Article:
Tuesday, May 11, 2010

Maintain the true traditions of an interior life to produce holiness

"...[W]here tradition of a true interior life is allowed to lapse, we see that the succession of holy souls begins to fail. Outwardly, we all may be well; the discipline, good; the zeal, unabated; but through the loss of the tradition no real progress is made. After twenty and thirty years in religion souls in such Houses may be heard to complain that they are almost where they were at the beginning of their conversion to God. They have unwittingly moved in a vicious circle.

This, we believe, is too often the true explanation why many reforms in more recent times have been without much real fruit. The reform has begun and ended with exterior discipline and observances, and these, however brave a show they may make, have in themselves but little power to effect a true interior reformation of life, without which the exterior appearance of virtue is of little worth. The remedy in all such cases is to take up the thread where it was broken: to go back to the point where outstanding holiness ceased, and to resume the old interior spirit, teaching, and tradition; and doubtless, the fruit of such a course will soon become apparent.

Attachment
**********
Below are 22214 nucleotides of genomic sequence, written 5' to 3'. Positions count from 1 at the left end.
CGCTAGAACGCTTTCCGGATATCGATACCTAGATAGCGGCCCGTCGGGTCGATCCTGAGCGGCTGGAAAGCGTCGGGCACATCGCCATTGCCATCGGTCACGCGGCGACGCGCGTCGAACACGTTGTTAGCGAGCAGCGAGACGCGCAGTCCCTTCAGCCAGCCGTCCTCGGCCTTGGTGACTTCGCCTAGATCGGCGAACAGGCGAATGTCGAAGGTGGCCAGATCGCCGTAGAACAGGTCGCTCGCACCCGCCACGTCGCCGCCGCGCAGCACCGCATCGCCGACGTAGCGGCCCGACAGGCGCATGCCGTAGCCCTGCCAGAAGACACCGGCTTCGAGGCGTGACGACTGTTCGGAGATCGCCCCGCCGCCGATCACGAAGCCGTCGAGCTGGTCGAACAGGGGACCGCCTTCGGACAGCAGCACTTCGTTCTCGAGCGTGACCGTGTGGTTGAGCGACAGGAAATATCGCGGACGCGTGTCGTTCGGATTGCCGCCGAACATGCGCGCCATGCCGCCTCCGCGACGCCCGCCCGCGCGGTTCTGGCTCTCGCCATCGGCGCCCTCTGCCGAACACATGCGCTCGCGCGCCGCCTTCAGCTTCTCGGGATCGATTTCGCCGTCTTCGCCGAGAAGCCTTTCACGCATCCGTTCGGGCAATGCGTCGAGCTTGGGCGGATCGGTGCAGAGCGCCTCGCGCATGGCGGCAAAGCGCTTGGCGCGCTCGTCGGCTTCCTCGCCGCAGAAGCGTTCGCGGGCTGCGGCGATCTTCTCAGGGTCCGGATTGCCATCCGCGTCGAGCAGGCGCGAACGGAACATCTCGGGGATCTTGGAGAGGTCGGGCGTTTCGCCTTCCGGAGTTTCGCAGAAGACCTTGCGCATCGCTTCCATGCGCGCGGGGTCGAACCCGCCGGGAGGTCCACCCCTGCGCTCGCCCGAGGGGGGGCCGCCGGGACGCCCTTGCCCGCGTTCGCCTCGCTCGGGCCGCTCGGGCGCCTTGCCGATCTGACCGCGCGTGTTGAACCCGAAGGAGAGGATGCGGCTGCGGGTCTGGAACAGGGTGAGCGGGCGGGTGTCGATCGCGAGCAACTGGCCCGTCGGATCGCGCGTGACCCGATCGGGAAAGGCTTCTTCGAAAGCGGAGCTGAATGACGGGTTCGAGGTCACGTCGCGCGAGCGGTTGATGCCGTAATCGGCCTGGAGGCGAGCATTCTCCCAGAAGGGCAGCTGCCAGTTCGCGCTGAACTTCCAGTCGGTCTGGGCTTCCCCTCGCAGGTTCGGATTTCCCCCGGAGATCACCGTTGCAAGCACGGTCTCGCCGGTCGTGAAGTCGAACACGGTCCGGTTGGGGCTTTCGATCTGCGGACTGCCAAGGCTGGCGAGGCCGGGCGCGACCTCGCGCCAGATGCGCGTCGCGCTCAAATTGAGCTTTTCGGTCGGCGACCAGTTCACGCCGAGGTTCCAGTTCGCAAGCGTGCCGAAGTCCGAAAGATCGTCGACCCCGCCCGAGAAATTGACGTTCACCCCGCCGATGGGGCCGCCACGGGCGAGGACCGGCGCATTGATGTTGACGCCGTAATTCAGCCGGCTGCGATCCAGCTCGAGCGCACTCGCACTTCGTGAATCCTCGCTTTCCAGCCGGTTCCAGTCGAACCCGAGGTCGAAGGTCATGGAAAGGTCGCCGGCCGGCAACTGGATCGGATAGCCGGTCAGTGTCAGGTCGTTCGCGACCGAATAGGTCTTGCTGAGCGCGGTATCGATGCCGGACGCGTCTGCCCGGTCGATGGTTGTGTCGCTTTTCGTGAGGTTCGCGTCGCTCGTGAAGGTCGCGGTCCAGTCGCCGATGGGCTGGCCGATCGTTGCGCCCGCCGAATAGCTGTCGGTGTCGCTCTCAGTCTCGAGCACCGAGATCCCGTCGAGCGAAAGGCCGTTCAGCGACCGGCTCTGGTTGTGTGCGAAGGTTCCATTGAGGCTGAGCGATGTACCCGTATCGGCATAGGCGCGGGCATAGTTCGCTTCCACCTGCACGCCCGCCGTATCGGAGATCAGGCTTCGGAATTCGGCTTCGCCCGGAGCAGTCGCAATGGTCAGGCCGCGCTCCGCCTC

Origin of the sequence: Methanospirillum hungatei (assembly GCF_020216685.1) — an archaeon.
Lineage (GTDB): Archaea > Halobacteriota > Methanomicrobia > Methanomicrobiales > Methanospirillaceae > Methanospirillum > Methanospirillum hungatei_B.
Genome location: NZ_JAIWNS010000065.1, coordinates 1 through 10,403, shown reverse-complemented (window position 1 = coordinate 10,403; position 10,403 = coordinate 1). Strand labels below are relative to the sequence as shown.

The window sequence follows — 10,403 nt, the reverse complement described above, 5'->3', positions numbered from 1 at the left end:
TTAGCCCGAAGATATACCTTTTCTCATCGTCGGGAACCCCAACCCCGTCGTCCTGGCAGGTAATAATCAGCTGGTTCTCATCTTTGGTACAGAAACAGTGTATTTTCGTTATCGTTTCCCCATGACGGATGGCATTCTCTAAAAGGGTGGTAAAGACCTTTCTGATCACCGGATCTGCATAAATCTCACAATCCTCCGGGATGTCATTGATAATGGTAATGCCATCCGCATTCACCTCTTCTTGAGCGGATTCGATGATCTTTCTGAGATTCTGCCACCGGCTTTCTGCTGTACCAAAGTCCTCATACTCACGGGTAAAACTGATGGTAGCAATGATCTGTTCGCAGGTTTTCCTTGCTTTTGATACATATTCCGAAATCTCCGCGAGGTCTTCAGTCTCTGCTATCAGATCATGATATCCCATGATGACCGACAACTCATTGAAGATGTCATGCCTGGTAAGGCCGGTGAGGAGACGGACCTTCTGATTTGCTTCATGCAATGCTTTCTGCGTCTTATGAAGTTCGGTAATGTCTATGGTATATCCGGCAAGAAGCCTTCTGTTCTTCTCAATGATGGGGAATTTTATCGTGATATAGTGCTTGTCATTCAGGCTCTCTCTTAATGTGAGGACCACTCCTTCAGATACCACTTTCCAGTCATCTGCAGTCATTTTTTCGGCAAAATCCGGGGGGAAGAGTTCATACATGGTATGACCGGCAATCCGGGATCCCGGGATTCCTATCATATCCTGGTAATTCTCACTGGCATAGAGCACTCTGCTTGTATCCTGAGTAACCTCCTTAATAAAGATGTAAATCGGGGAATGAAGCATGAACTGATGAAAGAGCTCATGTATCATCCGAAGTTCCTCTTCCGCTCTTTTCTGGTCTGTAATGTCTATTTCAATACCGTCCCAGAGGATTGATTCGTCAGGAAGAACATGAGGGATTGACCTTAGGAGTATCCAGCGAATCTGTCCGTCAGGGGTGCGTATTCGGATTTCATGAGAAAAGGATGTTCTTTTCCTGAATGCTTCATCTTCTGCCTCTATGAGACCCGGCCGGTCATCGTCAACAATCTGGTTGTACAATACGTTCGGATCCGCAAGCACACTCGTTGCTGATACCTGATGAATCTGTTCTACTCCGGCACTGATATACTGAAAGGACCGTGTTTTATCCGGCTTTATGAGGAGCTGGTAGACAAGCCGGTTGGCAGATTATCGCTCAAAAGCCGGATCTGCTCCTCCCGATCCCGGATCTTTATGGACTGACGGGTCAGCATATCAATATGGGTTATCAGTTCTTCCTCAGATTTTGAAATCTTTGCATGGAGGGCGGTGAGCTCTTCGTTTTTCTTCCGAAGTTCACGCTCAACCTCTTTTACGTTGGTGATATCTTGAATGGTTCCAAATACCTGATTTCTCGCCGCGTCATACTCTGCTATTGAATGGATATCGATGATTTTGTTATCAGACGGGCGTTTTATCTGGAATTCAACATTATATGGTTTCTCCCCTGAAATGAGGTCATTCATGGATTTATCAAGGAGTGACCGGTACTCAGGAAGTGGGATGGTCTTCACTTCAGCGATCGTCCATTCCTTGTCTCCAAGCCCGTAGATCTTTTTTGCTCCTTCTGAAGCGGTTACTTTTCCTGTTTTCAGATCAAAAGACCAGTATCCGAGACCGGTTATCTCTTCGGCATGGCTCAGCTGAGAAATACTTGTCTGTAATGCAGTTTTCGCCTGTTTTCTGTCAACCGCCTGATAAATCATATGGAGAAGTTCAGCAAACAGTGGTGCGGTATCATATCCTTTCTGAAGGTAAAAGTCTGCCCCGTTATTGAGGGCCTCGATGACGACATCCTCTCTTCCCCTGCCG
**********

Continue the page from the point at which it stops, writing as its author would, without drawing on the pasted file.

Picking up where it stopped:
Where the tradition of a real interior life, from which alone holiness proceeds, has been carefully preserved and handed down in a community, a great responsibility rests on the shoulders of each succeeding generation to maintain it intact and to deliver it to those who shall come after them. Thus St Teresa finds fault with those who say, if only I lived at the beginning of the foundation, I should have been all right; I too would have become holy. For though it is true that where the teaching is fresh at the fountain-head the prospect of becoming holy is best; 'yet we should remember,' the Saint goes on to say, 'that we also are the foundations to those who come after us; and if we who are now living had not fallen away from the fervour of our predecessors, and if those who succeed us should not do the like, the building would always continue firm and immovable... The excuse we make in not belonging to the first beginnings is quite ridiculous, for we consider not the difference there is between our life and virtue, and the life of those saints on whom God bestowed such great favours.' That is so; hence the Religious House that maintains the true traditions of an interior life will continue to produce outstanding scholars of holiness."

-- Dom Benedict Weld-Blundell, osb

No comments: